16. Hi Paul,

    Forgot to mention that I’m not seeing the references mentioned in some of your episodes in any show notes. Am I looking in the wrong place?

    Thanks again,

    1. Hi Kevin,

      Haha, you’ve picked about the only episode that does not have any links in the show notes! 🙂 Select any of the other episode and you’ll see a heading “Links For This Episode…” with hyperlinks underneath to all the articles, resources, etc., mentioned in that episode.

      Warm regards,


  17. Paul,

    I just thought I would drop by to say ‘Hi’ and congratulate you on you ‘ASK’ series. Always of interest. For anyone who doesn’t know Paul, this information is very well rooted in extensive experience and is always spot on, in my view.

    Regards to the team, and see you soon, hopefully with the Irish contingent and DSD!

  18. Hiya. I’m binge watching your Ask Paul Kirtley episodes on YouTube and this one really struck a chord with me. I’m an SPA or RCI as it is now and I work at outdoor education centers on a freelance basis. I got into the outdoors through a love of bushcraft and would love for it to have a relevant, structured qualifications system. The centers I work at have a great and safe structure to most activities but the bushcraft sessions with the ML and higher qualified mountain instructors are “here’s some marshmallows, lets light a fire” or “this is a cotton ball, here’s a marshmallow” when I showed up and made elderflower pancakes and honey after talking about the fire triangle, showing how to light a chain reaction fire including the relationship between tinder, kindling and fuel they thought I was a bell end for caring about a “non session” or “skive session” as they saw it. So sick of it. Anyhoo loving your videos and your no nonsense style. Sorry for the rant. Best wishes. G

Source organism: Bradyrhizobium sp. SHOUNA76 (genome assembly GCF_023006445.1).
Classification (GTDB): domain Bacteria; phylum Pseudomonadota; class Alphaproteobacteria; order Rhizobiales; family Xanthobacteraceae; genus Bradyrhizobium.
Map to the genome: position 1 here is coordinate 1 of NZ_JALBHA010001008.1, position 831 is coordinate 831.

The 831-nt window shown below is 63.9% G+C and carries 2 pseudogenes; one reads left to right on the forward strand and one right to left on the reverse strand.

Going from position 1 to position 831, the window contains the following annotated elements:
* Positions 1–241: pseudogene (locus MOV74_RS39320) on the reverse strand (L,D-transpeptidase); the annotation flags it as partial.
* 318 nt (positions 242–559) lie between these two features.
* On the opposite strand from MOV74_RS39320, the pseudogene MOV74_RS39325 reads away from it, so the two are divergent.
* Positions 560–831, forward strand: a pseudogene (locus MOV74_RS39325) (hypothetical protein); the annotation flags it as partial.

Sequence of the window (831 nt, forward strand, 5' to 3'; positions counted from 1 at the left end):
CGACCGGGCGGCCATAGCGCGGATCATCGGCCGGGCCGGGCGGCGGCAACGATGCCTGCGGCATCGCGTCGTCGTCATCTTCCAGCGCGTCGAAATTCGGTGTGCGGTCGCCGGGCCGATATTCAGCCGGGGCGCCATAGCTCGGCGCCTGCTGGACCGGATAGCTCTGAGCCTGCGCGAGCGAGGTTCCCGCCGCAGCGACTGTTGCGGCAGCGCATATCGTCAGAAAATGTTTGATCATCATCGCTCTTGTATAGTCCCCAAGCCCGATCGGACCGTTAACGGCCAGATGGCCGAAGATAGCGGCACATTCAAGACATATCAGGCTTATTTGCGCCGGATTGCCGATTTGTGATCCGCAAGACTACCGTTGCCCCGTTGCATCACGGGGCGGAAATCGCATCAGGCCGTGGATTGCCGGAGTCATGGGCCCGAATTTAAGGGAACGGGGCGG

1. Hi Gordon, good to hear from you and no bother about the rant. There is a general lack of understanding of bushcraft among mainstream outdoor leaders. As you say, bushcraft is somehow reduced in many minds to cotton wool and Vaseline, marshmallows and maybe building some ineffectual shelters. Some sneer about spoon carving. It’s funny though, when I did my ML assessment, a fair few years ago, they were bowled over by my environmental knowledge. Yes, exactly, I explained. Knowledge of nature is at the core of bushcraft. Indeed, many ML’s and paddlesport leaders would do well to improve their knowledge of the nature around them. With some it is at a pitifully low level, consisting of a few plants and birds learned in order to pass an assessment. Anyway, that’s my rant over 😉 Warm regards, Paul.